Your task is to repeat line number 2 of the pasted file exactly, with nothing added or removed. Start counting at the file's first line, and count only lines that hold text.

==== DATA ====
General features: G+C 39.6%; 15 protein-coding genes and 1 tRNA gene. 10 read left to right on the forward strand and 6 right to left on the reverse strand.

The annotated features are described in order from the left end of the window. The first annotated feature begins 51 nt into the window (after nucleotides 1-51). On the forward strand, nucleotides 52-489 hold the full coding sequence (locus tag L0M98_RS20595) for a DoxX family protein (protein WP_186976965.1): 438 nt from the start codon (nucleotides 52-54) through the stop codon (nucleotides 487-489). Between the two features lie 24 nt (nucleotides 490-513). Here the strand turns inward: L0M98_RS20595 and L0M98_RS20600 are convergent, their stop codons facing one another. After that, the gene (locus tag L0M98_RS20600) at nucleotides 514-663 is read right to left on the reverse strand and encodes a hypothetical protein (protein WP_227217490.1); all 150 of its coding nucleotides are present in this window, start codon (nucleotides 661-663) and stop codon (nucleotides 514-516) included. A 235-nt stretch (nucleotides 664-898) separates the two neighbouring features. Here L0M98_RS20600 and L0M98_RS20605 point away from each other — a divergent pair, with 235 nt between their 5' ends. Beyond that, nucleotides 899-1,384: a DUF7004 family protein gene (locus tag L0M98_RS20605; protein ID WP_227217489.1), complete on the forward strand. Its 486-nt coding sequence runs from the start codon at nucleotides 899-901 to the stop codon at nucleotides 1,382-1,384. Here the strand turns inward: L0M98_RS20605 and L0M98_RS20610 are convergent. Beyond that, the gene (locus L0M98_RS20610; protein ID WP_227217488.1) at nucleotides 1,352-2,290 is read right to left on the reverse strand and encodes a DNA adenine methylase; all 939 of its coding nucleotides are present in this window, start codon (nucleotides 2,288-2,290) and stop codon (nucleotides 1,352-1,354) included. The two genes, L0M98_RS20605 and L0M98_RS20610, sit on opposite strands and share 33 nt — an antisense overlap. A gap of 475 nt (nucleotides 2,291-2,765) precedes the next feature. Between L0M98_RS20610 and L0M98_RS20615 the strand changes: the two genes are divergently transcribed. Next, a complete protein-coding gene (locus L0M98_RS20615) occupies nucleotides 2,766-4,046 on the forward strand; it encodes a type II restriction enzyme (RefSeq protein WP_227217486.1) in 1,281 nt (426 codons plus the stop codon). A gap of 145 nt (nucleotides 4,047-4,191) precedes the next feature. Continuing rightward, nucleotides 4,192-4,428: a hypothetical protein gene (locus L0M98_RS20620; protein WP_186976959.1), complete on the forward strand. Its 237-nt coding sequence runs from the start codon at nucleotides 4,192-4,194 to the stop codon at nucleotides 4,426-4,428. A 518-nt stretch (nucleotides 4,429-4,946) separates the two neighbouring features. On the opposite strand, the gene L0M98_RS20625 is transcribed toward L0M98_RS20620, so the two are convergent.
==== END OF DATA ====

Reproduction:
The annotated features are described in order from the left end of the window. The first annotated feature begins 51 nt into the window (after nucleotides 1-51). On the forward strand, nucleotides 52-489 hold the full coding sequence (locus tag L0M98_RS20595) for a DoxX family protein (protein WP_186976965.1): 438 nt from the start codon (nucleotides 52-54) through the stop codon (nucleotides 487-489). Between the two features lie 24 nt (nucleotides 490-513). Here the strand turns inward: L0M98_RS20595 and L0M98_RS20600 are convergent, their stop codons facing one another. After that, the gene (locus tag L0M98_RS20600) at nucleotides 514-663 is read right to left on the reverse strand and encodes a hypothetical protein (protein WP_227217490.1); all 150 of its coding nucleotides are present in this window, start codon (nucleotides 661-663) and stop codon (nucleotides 514-516) included. A 235-nt stretch (nucleotides 664-898) separates the two neighbouring features. Here L0M98_RS20600 and L0M98_RS20605 point away from each other — a divergent pair, with 235 nt between their 5' ends. Beyond that, nucleotides 899-1,384: a DUF7004 family protein gene (locus tag L0M98_RS20605; protein ID WP_227217489.1), complete on the forward strand. Its 486-nt coding sequence runs from the start codon at nucleotides 899-901 to the stop codon at nucleotides 1,382-1,384. Here the strand turns inward: L0M98_RS20605 and L0M98_RS20610 are convergent. Beyond that, the gene (locus L0M98_RS20610; protein ID WP_227217488.1) at nucleotides 1,352-2,290 is read right to left on the reverse strand and encodes a DNA adenine methylase; all 939 of its coding nucleotides are present in this window, start codon (nucleotides 2,288-2,290) and stop codon (nucleotides 1,352-1,354) included. The two genes, L0M98_RS20605 and L0M98_RS20610, sit on opposite strands and share 33 nt — an antisense overlap. A gap of 475 nt (nucleotides 2,291-2,765) precedes the next feature. Between L0M98_RS20610 and L0M98_RS20615 the strand changes: the two genes are divergently transcribed. Next, a complete protein-coding gene (locus L0M98_RS20615) occupies nucleotides 2,766-4,046 on the forward strand; it encodes a type II restriction enzyme (RefSeq protein WP_227217486.1) in 1,281 nt (426 codons plus the stop codon). A gap of 145 nt (nucleotides 4,047-4,191) precedes the next feature. Continuing rightward, nucleotides 4,192-4,428: a hypothetical protein gene (locus L0M98_RS20620; protein WP_186976959.1), complete on the forward strand. Its 237-nt coding sequence runs from the start codon at nucleotides 4,192-4,194 to the stop codon at nucleotides 4,426-4,428. A 518-nt stretch (nucleotides 4,429-4,946) separates the two neighbouring features. On the opposite strand, the gene L0M98_RS20625 is transcribed toward L0M98_RS20620, so the two are convergent.